where is the collection of all finite-dimensional relations on . We do not distinguish between and the -model . By saying that is a hyperreal field we will sometimes mean that is the base set of the hyperreal field, but at other times we mean that is the hyperreal field viewed as an -model. We will spell out the distinction when it becomes necessary.
Recall that is the set of all bounded functions from to . For a pair of almost homomorphisms , we will write if and only if . Let be an infinite set. If is a two-variable function from to and is a fixed element in , we write for the one-variable function from to .
Let be any infinite set. We set
Let be a fixed non-principal ultrafilter on . For a pair of functions for some set , we set
For any we will write
It is easy to check that is an equivalence relation on . For each let
For each we can consider as a function of from to . Thus the map
such that is an isomorphism from to . Hence can be viewed as an ultrapower of . Therefore, the quotient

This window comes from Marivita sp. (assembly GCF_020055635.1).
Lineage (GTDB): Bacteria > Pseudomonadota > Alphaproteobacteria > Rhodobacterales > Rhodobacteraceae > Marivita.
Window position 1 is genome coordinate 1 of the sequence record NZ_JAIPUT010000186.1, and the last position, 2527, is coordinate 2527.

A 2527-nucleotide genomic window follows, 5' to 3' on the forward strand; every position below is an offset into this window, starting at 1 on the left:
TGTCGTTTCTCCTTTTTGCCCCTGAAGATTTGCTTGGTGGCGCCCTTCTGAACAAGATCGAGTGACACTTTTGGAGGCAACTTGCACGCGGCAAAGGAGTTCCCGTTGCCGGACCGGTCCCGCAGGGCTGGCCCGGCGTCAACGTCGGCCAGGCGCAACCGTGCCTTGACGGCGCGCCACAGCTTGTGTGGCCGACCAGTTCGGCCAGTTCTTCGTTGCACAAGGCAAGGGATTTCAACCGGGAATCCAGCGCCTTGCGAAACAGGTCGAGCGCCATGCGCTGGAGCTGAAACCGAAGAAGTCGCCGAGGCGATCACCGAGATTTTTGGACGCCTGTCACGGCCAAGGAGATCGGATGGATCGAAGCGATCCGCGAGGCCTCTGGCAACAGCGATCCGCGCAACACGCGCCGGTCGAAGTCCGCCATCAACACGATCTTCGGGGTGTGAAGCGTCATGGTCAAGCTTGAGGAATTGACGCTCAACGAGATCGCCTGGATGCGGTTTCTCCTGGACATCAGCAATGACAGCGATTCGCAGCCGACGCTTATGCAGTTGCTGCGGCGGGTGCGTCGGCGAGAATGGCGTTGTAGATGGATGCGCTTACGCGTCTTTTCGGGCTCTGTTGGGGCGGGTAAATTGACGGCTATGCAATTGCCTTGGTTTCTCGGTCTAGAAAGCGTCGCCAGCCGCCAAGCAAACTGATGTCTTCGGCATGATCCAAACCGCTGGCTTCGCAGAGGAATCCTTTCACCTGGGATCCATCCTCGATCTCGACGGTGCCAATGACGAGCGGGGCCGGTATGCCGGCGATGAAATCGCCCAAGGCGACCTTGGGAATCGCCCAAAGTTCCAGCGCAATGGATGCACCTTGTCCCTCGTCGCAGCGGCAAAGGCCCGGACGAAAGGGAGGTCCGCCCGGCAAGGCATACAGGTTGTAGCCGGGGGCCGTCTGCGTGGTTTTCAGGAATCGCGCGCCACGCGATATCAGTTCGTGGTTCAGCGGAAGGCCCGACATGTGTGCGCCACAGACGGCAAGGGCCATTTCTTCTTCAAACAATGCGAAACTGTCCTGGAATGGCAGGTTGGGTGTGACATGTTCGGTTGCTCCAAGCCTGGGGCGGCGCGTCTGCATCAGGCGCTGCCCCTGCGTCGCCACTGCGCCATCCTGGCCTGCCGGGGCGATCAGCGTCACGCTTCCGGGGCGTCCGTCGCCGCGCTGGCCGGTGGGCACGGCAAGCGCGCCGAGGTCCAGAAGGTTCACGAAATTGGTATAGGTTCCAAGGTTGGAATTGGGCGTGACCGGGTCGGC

is a hyperreal field constructed in one step from the set of -valued functions .
If the set is , then is exactly the hyperreal field IIR mentioned in the previous sections. Since can be any infinite set, we can construct a hyperreal field of arbitrarily large cardinality in one step from a set of -valued functions .
6. Limit ultrapowers and definable ultrapowers
If we consider a limit ultrapower instead of an ultrapower, we can obtain any (set) hyperreal field by a one-step construction from a set of -valued functions . The reader could consult (Keisler ) for the notations, definitions, and basic facts about limit ultrapowers. The main fact we need here is the following theorem (see Keisler [38, Theorem 3.7]).
If and are two models of the same language, then is a complete elementary extension of if and only if is a limit ultrapower of .
Given any (set) hyperreal field , let be the ultrafilter on an infinite set and let be the filter on such that is isomorphic to the limit ultrapower . We can describe the limit ultrapower in one step from the set of -valued functions . For each , let
Notice that is a subset of . Hence can be viewed as a subset of . Again for each
Then is an isomorphism from
to . Therefore, as an elementary subfield of is isomorphic to the hyperreal field .